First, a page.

According to statements made to their debriefers after Operation Homecoming, the returned POWs reported that the VC guards called Walter Ferguson "Wa." After months of captivity, Walter Ferguson appeared to the others to be mentally affected by brutal months of captivity. He began acting deranged and talked incoherently. Frequently he would suddenly jump on the guards, put voodoo hexes on them and would then be beaten for his actions.
The POWs were moved through several different prison camps. In May or June 1970, the guards broke camp once again. This time they were being moved to a jungle camp located just inside Cambodia, approximately 20 miles north of Loc Ninh, South Vietnam. According to several of the returnees, one day during the move between camps, Walter Ferguson asked permission of guards to use the latrine. When the guard approved it, he borrowed Raymond Schrump's shoes that had been left in a bunker. He patted Major Schrump on the back and head and told him not to worry.
Walter Ferguson had not been gone long when the other POWs heard the guard call out PFC Ferguson's name several times. They next heard the guard give the command to halt followed by the noise of brush being broken. A single shot was heard, then the sound of a body falling to the ground. At least one of the returned POWs reported hearing PFC Ferguson giggling. All of them reported hearing the sounds of a sucking chest wound as he continued to breathe. Further, the POWs knew the VC did not have the medical capacity to treat that type of serious wound. After a few minutes, they heard his death rattle and final gasp.
Shortly thereafter, the VC doctor and nurse brought back Raymond Schrump's boots. They told the others that Walter Ferguson was wounded and hospitalized. Later in various conversations at different points in time with the camp commander, at least 10 returned POWs were given tacit understanding that Walter Ferguson was dead. According to the returnees, the exact date PFC Ferguson died is estimated to be between 16 and 20 May 1970.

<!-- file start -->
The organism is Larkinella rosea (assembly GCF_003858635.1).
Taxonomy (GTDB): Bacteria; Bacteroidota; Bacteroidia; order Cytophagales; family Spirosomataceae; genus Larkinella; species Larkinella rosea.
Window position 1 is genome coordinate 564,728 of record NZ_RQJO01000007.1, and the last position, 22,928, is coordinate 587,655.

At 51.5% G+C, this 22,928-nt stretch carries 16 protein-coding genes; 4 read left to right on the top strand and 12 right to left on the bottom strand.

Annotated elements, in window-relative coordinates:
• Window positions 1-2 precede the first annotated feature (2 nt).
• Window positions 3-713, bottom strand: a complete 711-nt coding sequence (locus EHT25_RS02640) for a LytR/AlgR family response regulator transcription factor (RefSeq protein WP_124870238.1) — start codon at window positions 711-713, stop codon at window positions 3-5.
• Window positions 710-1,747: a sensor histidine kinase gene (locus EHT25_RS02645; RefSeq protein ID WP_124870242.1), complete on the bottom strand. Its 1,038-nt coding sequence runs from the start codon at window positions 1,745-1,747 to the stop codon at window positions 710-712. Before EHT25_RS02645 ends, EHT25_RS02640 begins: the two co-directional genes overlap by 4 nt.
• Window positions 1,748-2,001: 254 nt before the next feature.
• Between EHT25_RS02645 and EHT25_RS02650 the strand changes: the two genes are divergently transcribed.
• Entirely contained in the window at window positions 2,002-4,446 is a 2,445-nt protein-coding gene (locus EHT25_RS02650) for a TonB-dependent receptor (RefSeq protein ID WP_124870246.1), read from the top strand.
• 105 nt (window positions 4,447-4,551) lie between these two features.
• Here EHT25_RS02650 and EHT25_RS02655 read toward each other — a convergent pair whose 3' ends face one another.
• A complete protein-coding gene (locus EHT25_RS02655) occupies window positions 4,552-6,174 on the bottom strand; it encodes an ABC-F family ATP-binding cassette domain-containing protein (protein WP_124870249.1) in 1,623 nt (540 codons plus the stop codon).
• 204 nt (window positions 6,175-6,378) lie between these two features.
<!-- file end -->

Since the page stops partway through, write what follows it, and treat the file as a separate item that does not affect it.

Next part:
There is no doubt that the Vietnamese captured Walter Ferguson, and that he was shot and killed during a spontaneous escape attempt. Because of the facts and circumstances of his death as documented by other prisoners, there is no doubt the Vietnamese know where his remains were buried. Likewise, the Vietnamese could return his remains to his family, friends and country at any time they had the desire to do so.
For other Americans who remain unaccounted for in Southeast Asia, their fate could be quite different. Since the end of the Vietnam War well over 21,000 reports of American prisoners, missing and otherwise unaccounted for have been received by our government. Many of these reports document LIVE American Prisoners of War remaining captive throughout Southeast Asia TODAY.
Military men in Vietnam and Laos were called upon to fly and fight in many dangerous circumstances, and they were prepared to be wounded, killed or captured. It probably never occurred to them that they could be abandoned by the country they so proudly served.